The deal to build a new Tampa Bay Rays stadium in St. Petersburg will require a lot from the public — a lot of land, a lot of money and a lot of time. That’s why all sides need to be transparent from the start about what taxpayers are getting into, and why elected leaders must have the details required to make informed decisions. St. Petersburg’s City Council should make that understanding clear as it meets to discuss the venture for the first time Thursday.
The team and local officials announced an agreement in September to build a new park in downtown St. Petersburg near the Tropicana Field site. Pinellas County and St. Petersburg would commit $600 million in public money, roughly split between the two, with the Rays covering the rest of the stadium’s $1.3 billion anticipated cost.
The city’s participation, however, goes further and deeper. St. Petersburg would spend up to $130 million more for infrastructure improvements as part of the larger redevelopment of the Historic Gas Plant District, a multibillion-dollar plan for the surrounding area that includes residences, office and retail space, a concert venue and other features. With interest, the combined public subsidy could hit $1.29 billion over time, with the city’s portion at about $704 million, the Times reported this month. And the proposal, which the City Council and County Commission must approve, gives the team a 30-year lease with an option for 10 more. In other words, this is a substantial, long-term partnership with many moving parts that could reshape St. Petersburg for generations.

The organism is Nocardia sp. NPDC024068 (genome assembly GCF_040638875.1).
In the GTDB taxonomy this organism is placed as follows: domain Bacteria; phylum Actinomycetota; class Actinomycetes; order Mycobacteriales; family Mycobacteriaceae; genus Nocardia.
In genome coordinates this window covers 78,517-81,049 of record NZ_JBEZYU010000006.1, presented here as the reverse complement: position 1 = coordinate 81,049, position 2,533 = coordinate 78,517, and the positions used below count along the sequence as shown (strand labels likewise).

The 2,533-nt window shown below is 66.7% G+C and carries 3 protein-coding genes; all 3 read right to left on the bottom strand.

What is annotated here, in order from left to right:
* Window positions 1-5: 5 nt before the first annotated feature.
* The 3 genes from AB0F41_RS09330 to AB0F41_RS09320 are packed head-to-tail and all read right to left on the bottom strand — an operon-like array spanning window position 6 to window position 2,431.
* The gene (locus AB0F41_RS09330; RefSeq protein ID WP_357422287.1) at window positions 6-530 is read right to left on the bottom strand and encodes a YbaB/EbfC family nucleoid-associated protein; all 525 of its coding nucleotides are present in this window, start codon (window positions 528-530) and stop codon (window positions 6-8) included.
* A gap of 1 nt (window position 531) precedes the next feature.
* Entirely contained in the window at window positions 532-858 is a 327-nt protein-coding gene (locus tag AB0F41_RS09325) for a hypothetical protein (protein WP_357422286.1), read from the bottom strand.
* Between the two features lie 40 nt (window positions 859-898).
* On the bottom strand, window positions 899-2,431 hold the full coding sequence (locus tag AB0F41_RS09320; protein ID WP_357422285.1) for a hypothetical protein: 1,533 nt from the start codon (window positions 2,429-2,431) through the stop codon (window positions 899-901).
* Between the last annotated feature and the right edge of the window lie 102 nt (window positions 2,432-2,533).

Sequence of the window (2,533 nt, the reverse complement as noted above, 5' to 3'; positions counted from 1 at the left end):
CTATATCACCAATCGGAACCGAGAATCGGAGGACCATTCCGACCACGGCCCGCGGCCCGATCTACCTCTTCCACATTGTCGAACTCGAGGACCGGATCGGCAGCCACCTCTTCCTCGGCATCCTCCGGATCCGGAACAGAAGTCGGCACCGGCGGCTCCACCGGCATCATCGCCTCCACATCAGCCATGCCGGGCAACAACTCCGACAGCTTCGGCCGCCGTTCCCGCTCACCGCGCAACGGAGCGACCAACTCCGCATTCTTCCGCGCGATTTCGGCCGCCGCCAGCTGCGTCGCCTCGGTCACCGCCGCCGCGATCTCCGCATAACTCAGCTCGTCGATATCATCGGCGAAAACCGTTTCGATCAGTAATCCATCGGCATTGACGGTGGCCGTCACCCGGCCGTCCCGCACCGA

That’s why it was good to see the city overcome a recent early hiccup as the Rays’ proposal headed for its first council vetting.
As part of the bidding process, the city required the Rays and development partner Hines to submit a 20-year cash flow analysis for the project. But the group balked, saying it didn’t want to disclose the projections, calling them “trade secrets” and exempt under Florida’s open-government laws. Council member Lisset Hanewicz rightly complained it made no sense that the administration was privy to the details but not the council, when the council had final city authority over approving the deal.
This was a needless mix-up that could have soured relations early on and fanned public skepticism about the proposal. But city officials said Tuesday they resolved the matter after convincing the Rays to share the data. Florida law provides a narrow exception to the open-records statute that keeps some business information held by the government confidential. Council members will have access to the projections, though they cannot share them publicly. This is a well-established procedure that balances proprietary business rights with a government’s obligation to be accountable for public funds.
The city was smart to address Hanewicz’s concerns so quickly. While this deal revolves around a stadium, the city will actually be crafting eight or nine related agreements to seal the overall deal in the coming months. With so many points to negotiate, the city and county will need to ensure that whatever’s lawfully required remains in the public domain. But this marks a good start in what could be a beneficial new era for area residents and the Rays alike.
Editorials are the institutional voice of the Tampa Bay Times. The members of the Editorial Board are Editor of Editorials Graham Brink, Sherri Day, Sebastian Dortch, John Hill, Jim Verhulst and Chairman and CEO Conan Gallaty. Follow @TBTimes_Opinion on Twitter for more opinion news.